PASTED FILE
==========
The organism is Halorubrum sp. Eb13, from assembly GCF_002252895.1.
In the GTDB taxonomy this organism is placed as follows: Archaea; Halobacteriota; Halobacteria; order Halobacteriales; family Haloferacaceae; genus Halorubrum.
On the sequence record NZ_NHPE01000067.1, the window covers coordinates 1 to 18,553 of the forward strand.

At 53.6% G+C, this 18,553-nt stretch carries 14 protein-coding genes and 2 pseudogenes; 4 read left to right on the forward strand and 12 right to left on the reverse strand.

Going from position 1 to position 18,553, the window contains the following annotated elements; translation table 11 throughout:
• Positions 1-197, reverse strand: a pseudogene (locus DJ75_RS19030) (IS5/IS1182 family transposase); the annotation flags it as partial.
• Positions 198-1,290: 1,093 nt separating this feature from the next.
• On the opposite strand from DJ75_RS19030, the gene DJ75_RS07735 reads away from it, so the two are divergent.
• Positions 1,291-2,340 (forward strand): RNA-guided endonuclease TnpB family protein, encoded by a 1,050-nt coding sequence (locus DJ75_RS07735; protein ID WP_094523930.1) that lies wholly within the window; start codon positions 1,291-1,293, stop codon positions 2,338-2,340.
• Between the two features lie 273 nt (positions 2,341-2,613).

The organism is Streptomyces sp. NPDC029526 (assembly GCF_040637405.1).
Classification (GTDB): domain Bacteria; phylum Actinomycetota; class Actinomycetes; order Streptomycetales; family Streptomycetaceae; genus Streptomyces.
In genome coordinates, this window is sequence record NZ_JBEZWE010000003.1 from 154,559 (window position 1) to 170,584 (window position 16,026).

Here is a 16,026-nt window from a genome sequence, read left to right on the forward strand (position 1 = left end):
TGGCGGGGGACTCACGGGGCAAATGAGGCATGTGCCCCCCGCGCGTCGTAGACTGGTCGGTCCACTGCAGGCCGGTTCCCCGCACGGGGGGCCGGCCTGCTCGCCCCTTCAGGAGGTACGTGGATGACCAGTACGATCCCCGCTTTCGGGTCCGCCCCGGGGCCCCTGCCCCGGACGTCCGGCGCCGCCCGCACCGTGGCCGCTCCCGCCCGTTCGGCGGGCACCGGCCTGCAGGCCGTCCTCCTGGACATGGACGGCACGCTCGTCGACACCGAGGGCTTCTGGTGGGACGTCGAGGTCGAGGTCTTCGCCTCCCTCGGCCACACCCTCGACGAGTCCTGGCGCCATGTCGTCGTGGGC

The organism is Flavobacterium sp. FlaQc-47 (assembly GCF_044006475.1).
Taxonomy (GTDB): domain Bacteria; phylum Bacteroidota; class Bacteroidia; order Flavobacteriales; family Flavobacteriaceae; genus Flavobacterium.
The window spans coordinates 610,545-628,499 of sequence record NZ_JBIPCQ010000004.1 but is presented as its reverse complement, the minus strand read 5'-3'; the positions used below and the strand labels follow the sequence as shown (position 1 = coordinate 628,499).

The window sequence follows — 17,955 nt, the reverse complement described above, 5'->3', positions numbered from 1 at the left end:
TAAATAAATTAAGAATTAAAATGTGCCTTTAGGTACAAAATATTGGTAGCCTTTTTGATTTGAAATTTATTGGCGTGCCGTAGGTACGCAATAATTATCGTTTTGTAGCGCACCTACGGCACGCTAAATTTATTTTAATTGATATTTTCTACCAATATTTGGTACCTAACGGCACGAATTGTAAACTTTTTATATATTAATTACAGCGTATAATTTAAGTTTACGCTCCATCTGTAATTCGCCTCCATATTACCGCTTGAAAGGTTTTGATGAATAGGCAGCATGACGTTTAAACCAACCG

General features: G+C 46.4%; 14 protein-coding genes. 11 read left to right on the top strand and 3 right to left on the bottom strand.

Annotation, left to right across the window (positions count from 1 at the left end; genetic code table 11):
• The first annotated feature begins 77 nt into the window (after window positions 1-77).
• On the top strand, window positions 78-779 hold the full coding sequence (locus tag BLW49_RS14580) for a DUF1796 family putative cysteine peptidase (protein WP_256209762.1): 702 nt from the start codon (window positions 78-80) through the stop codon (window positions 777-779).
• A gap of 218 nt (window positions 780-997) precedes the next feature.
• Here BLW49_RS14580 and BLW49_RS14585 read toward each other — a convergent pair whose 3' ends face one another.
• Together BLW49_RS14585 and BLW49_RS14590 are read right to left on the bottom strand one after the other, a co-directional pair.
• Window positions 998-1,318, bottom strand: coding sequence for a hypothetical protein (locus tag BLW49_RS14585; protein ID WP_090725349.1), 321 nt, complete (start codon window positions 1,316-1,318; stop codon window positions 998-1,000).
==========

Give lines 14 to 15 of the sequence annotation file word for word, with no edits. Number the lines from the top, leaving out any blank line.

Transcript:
Here is a 16,026-nt window from a genome sequence, read left to right on the forward strand (position 1 = left end):
TGGCGGGGGACTCACGGGGCAAATGAGGCATGTGCCCCCCGCGCGTCGTAGACTGGTCGGTCCACTGCAGGCCGGTTCCCCGCACGGGGGGCCGGCCTGCTCGCCCCTTCAGGAGGTACGTGGATGACCAGTACGATCCCCGCTTTCGGGTCCGCCCCGGGGCCCCTGCCCCGGACGTCCGGCGCCGCCCGCACCGTGGCCGCTCCCGCCCGTTCGGCGGGCACCGGCCTGCAGGCCGTCCTCCTGGACATGGACGGCACGCTCGTCGACACCGAGGGCTTCTGGTGGGACGTCGAGGTCGAGGTCTTCGCCTCCCTCGGCCACACCCTCGACGAGTCCTGGCGCCATGTCGTCGTGGGC